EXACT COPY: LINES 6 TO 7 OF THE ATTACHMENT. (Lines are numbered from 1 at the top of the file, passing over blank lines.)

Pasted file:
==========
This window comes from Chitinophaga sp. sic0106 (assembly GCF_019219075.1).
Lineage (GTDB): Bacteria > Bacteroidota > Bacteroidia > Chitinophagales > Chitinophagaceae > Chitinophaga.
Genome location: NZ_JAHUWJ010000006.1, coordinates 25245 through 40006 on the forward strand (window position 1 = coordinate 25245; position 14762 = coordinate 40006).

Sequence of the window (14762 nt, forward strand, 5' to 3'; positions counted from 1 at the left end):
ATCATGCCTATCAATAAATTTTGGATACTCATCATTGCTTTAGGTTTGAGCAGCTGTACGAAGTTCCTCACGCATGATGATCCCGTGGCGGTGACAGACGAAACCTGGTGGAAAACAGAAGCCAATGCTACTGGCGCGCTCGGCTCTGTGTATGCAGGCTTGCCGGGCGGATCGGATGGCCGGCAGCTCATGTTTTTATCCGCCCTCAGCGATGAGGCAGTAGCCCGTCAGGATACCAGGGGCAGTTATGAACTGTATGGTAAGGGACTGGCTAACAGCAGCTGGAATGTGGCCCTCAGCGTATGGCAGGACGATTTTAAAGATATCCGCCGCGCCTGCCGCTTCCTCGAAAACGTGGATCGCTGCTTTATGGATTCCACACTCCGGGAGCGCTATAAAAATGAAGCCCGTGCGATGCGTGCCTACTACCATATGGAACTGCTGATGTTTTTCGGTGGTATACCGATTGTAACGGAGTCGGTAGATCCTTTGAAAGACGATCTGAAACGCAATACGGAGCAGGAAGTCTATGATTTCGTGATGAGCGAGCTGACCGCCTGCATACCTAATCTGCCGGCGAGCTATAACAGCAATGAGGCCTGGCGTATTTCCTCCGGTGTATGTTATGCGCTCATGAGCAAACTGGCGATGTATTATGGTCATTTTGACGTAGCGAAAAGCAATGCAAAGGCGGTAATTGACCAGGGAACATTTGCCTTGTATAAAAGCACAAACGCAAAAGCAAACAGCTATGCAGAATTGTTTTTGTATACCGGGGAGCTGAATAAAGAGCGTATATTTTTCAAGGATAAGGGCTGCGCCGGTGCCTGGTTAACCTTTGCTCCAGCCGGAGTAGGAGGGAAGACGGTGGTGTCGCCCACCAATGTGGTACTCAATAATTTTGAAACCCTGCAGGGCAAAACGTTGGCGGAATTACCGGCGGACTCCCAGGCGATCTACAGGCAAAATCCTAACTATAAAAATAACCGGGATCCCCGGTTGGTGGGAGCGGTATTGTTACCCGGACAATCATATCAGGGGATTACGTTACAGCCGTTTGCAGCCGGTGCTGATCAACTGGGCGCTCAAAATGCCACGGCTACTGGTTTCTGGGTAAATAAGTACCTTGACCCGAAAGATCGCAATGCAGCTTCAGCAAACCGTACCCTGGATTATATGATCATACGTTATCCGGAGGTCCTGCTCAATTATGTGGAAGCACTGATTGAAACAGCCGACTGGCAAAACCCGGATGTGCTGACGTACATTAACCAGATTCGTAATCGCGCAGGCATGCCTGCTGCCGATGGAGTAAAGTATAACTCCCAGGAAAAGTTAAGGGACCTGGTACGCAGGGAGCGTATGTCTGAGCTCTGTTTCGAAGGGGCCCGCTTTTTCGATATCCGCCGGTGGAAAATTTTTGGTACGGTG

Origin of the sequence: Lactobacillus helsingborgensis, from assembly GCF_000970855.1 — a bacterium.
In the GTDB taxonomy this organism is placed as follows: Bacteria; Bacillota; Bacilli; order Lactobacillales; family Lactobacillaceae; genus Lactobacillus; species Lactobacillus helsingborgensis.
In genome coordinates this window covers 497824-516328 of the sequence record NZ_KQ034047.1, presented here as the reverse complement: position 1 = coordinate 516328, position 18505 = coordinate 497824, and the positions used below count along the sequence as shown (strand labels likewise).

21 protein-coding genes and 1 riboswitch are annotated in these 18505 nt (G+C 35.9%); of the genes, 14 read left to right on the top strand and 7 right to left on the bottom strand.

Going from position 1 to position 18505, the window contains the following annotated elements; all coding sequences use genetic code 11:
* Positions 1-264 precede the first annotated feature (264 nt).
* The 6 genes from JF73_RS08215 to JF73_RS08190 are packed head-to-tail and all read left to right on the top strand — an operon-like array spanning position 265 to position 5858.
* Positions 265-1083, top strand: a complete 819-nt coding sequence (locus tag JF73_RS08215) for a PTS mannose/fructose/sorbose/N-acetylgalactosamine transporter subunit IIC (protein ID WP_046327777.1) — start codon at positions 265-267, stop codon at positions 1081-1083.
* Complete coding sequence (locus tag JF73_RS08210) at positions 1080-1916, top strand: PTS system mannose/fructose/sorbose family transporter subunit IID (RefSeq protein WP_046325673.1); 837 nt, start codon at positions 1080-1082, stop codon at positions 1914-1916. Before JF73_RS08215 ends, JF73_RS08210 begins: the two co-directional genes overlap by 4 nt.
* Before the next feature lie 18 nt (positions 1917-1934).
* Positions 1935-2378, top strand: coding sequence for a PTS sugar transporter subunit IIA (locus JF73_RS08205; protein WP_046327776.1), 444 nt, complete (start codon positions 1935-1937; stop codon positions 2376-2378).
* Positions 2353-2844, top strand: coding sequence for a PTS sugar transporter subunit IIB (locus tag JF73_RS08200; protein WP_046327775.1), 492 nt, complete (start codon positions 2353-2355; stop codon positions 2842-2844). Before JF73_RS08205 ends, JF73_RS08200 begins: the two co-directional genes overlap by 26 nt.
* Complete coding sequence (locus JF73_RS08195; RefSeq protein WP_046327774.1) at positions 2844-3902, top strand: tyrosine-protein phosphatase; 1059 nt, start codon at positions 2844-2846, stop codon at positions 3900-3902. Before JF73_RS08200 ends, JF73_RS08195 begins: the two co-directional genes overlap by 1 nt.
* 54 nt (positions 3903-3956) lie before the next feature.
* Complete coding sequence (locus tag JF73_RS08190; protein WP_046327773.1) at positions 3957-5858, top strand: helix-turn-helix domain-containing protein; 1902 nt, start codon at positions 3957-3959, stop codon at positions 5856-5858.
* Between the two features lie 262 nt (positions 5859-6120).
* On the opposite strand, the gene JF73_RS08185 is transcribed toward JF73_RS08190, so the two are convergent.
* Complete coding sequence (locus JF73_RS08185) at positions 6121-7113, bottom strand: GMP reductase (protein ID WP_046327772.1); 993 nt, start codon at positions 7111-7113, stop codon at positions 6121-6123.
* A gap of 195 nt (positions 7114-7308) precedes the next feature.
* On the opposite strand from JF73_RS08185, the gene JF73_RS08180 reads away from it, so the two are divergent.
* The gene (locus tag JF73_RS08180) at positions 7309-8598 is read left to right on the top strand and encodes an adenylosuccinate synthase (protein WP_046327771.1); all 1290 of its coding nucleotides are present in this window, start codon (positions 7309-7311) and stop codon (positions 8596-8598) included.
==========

Origin of the sequence: Lactobacillus helsingborgensis, from assembly GCF_000970855.1 — a bacterium.
In the GTDB taxonomy this organism is placed as follows: Bacteria; Bacillota; Bacilli; order Lactobacillales; family Lactobacillaceae; genus Lactobacillus; species Lactobacillus helsingborgensis.